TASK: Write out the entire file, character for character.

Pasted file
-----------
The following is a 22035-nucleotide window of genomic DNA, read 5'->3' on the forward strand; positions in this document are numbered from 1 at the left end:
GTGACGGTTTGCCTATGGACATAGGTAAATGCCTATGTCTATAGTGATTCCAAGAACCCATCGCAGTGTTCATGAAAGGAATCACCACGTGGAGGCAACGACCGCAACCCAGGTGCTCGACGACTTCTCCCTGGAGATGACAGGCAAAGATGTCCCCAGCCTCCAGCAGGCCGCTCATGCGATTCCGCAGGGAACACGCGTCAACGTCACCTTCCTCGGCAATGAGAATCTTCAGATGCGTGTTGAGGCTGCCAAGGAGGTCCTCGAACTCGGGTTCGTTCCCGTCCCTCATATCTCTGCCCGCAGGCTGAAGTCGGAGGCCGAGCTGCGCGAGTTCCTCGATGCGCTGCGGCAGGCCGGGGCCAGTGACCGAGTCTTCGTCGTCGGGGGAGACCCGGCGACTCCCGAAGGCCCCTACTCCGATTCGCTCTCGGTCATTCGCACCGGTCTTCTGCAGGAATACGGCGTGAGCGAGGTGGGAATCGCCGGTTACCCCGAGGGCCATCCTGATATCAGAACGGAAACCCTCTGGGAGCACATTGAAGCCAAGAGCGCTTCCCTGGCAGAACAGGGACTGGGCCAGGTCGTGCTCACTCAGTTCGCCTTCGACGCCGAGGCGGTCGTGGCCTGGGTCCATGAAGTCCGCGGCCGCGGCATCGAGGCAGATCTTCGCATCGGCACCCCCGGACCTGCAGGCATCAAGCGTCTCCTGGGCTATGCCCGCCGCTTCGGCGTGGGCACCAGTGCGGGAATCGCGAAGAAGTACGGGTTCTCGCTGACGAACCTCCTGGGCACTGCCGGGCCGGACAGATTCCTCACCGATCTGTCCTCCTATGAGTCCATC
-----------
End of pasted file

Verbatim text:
The following is a 22035-nucleotide window of genomic DNA, read 5'->3' on the forward strand; positions in this document are numbered from 1 at the left end:
GTGACGGTTTGCCTATGGACATAGGTAAATGCCTATGTCTATAGTGATTCCAAGAACCCATCGCAGTGTTCATGAAAGGAATCACCACGTGGAGGCAACGACCGCAACCCAGGTGCTCGACGACTTCTCCCTGGAGATGACAGGCAAAGATGTCCCCAGCCTCCAGCAGGCCGCTCATGCGATTCCGCAGGGAACACGCGTCAACGTCACCTTCCTCGGCAATGAGAATCTTCAGATGCGTGTTGAGGCTGCCAAGGAGGTCCTCGAACTCGGGTTCGTTCCCGTCCCTCATATCTCTGCCCGCAGGCTGAAGTCGGAGGCCGAGCTGCGCGAGTTCCTCGATGCGCTGCGGCAGGCCGGGGCCAGTGACCGAGTCTTCGTCGTCGGGGGAGACCCGGCGACTCCCGAAGGCCCCTACTCCGATTCGCTCTCGGTCATTCGCACCGGTCTTCTGCAGGAATACGGCGTGAGCGAGGTGGGAATCGCCGGTTACCCCGAGGGCCATCCTGATATCAGAACGGAAACCCTCTGGGAGCACATTGAAGCCAAGAGCGCTTCCCTGGCAGAACAGGGACTGGGCCAGGTCGTGCTCACTCAGTTCGCCTTCGACGCCGAGGCGGTCGTGGCCTGGGTCCATGAAGTCCGCGGCCGCGGCATCGAGGCAGATCTTCGCATCGGCACCCCCGGACCTGCAGGCATCAAGCGTCTCCTGGGCTATGCCCGCCGCTTCGGCGTGGGCACCAGTGCGGGAATCGCGAAGAAGTACGGGTTCTCGCTGACGAACCTCCTGGGCACTGCCGGGCCGGACAGATTCCTCACCGATCTGTCCTCCTATGAGTCCATC